3 Things That Make Go Different

Go is a special language. It is very refreshing in its approach to programming and the principles it promotes. It helps that some of the language inventors were early C pioneers. The overall feeling of Go is 21st-century C. 

In this tutorial, you’ll learn about three of the features that make Go unique: its simplicity, the concurrency model via goroutines, and the error handling mechanism.

1. Simplicity

Many successful modern languages like Scala and Rust are very rich and provide advanced type systems and memory management systems. Those languages took the mainstream languages of their time like C++, Java and C# and added or improved capabilities. Go took a different route and eliminated a lot of features and capabilities. 

No Generics

Generics or templates are a mainstay of many programming languages. They often add complexity, and the error messages associated with generics can sometimes be obscure. Go designers decided to just skip it. 

This is arguably the most controversial design decision of Go. Personally, I find a lot of value in generics and believe that it can be done properly (see C# for a great example of generics done right). Hopefully, generics will be incorporated into Go in the future. 

No Exceptions

Golang’s error handling relies on explicit status codes. To separate status from the actual result of a function, Go supports multiple return values from a function. This is pretty unusual. I’ll cover it in much more detail later, but here is a quick example:

Single Executable

Go has no separate runtime library. It generates a single executable, which you can deploy just by copying (a.k.a. XCOPY deployment). This is as simple as it gets. No need to worry about dependencies or version mismatches. It is also a great boon for container-based deployments (Docker, Kubernetes and friends). The single standalone executable makes for very simple Dockerfiles.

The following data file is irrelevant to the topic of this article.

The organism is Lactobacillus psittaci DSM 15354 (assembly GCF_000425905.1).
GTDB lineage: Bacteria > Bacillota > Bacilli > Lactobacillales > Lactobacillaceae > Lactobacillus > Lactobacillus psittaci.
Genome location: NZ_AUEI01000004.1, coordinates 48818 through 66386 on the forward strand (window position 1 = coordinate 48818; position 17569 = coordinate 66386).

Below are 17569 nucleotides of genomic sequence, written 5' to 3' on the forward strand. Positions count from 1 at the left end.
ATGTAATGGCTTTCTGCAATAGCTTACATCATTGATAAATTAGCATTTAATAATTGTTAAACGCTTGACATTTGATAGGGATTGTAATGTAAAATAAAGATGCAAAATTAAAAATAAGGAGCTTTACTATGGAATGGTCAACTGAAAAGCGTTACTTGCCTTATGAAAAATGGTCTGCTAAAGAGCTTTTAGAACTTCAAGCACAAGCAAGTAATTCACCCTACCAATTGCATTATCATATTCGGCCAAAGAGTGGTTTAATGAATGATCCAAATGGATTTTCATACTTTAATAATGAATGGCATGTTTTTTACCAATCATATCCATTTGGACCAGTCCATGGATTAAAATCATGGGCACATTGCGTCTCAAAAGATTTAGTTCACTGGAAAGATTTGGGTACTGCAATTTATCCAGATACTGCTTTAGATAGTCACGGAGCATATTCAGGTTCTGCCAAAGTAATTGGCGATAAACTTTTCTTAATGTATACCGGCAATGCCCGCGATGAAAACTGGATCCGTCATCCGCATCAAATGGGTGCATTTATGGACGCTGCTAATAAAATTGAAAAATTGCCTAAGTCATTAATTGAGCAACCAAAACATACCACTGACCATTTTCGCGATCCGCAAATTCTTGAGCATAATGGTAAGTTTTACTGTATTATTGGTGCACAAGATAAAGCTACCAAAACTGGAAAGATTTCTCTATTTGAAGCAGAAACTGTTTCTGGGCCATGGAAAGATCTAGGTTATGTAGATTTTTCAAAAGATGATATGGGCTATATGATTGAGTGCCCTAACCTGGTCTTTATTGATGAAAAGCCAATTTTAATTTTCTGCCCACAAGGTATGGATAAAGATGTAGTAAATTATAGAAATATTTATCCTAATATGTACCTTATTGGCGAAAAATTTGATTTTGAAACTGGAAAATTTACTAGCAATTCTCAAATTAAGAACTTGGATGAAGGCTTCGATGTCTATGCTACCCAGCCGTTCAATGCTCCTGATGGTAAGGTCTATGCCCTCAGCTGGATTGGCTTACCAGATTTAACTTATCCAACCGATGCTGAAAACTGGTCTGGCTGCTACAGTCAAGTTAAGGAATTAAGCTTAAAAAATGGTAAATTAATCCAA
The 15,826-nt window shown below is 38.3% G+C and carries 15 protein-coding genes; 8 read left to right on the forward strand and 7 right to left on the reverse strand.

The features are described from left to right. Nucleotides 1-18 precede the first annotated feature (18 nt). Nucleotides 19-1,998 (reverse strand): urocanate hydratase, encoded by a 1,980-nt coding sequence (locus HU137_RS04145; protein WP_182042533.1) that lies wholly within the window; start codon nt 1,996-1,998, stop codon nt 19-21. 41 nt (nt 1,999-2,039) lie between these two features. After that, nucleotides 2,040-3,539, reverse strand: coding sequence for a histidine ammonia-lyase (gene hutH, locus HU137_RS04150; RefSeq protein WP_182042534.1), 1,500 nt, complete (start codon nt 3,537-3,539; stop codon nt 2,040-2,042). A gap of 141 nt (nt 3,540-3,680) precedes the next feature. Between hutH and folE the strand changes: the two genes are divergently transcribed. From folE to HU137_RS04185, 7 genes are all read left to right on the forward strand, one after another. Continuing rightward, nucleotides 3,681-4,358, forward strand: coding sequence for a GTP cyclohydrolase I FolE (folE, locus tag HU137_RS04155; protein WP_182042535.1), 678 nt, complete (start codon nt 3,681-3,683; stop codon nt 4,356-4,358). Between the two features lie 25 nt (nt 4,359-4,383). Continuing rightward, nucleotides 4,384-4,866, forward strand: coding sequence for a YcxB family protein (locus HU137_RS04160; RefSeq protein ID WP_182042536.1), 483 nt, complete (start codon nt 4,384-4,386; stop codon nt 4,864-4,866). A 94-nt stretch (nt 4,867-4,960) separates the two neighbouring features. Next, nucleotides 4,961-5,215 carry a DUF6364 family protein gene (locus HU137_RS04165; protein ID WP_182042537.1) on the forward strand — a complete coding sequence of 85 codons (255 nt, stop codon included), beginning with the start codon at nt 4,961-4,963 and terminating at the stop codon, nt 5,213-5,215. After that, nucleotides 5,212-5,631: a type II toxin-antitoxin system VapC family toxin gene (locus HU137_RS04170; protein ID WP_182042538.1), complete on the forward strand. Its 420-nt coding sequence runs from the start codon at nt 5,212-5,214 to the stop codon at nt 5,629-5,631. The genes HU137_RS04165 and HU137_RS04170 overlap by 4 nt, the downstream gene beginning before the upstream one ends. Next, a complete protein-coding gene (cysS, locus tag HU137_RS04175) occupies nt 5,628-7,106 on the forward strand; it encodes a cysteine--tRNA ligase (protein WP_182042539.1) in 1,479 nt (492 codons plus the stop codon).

No Dynamic Libraries

OK. This just changed recently in Go 1.8. You can now actually load dynamic libraries through the plugin package. But, since this capability wasn’t introduced from the get go, I still consider it an extension for special situations. The spirit of Go is still a statically compiled executable. It is also available on Linux only.

2. Goroutines

Goroutines are probably the most attractive aspect of Go from a practical standpoint. Goroutines let you harness the power of multicore machines in a very user-friendly way. It is based on solid theoretical foundations, and the syntax to support it is very pleasant.


The foundation of Go’s concurrency model is C. A. R. Hoare’s Communicating Sequential Processes. The idea is to avoid synchronization over shared memory between multiple threads of execution, which is error-prone and labor-intensive. Instead, communicate through channels that avoid contention.

Invoke a Function as a Goroutine

Any function can be invoked as a goroutine by calling it via the go keyword. Consider first the following linear program. The foo() function sleeps for several seconds and prints how many seconds it slept. In this version, each call to foo() blocks before the next call.

The output follows the order of calls in the code:

Now, I’ll make a slight change and add the keyword “go” before the first three invocations: